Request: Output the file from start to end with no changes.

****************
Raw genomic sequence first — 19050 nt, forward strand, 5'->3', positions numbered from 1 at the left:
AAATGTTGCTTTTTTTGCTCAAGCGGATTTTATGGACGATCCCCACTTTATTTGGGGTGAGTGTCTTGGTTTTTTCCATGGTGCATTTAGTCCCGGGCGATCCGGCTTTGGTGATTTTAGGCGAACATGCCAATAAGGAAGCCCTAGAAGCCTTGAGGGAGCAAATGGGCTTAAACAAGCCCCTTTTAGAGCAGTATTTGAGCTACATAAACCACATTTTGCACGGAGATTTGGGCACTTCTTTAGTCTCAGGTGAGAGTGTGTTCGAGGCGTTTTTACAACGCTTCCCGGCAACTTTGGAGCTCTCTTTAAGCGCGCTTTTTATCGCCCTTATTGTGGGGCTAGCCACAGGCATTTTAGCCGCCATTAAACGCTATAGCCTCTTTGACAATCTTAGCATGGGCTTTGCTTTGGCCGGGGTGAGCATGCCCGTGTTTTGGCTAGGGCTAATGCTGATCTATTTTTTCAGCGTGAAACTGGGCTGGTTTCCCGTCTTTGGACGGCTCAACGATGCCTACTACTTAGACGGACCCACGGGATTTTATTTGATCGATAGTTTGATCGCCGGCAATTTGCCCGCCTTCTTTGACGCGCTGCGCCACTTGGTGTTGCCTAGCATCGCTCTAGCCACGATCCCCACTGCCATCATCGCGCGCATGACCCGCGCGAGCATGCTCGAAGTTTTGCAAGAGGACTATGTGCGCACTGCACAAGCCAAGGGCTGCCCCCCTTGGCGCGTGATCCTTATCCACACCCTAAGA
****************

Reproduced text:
Raw genomic sequence first — 19050 nt, forward strand, 5'->3', positions numbered from 1 at the left:
AAATGTTGCTTTTTTTGCTCAAGCGGATTTTATGGACGATCCCCACTTTATTTGGGGTGAGTGTCTTGGTTTTTTCCATGGTGCATTTAGTCCCGGGCGATCCGGCTTTGGTGATTTTAGGCGAACATGCCAATAAGGAAGCCCTAGAAGCCTTGAGGGAGCAAATGGGCTTAAACAAGCCCCTTTTAGAGCAGTATTTGAGCTACATAAACCACATTTTGCACGGAGATTTGGGCACTTCTTTAGTCTCAGGTGAGAGTGTGTTCGAGGCGTTTTTACAACGCTTCCCGGCAACTTTGGAGCTCTCTTTAAGCGCGCTTTTTATCGCCCTTATTGTGGGGCTAGCCACAGGCATTTTAGCCGCCATTAAACGCTATAGCCTCTTTGACAATCTTAGCATGGGCTTTGCTTTGGCCGGGGTGAGCATGCCCGTGTTTTGGCTAGGGCTAATGCTGATCTATTTTTTCAGCGTGAAACTGGGCTGGTTTCCCGTCTTTGGACGGCTCAACGATGCCTACTACTTAGACGGACCCACGGGATTTTATTTGATCGATAGTTTGATCGCCGGCAATTTGCCCGCCTTCTTTGACGCGCTGCGCCACTTGGTGTTGCCTAGCATCGCTCTAGCCACGATCCCCACTGCCATCATCGCGCGCATGACCCGCGCGAGCATGCTCGAAGTTTTGCAAGAGGACTATGTGCGCACTGCACAAGCCAAGGGCTGCCCCCCTTGGCGCGTGATCCTTATCCACACCCTAAGA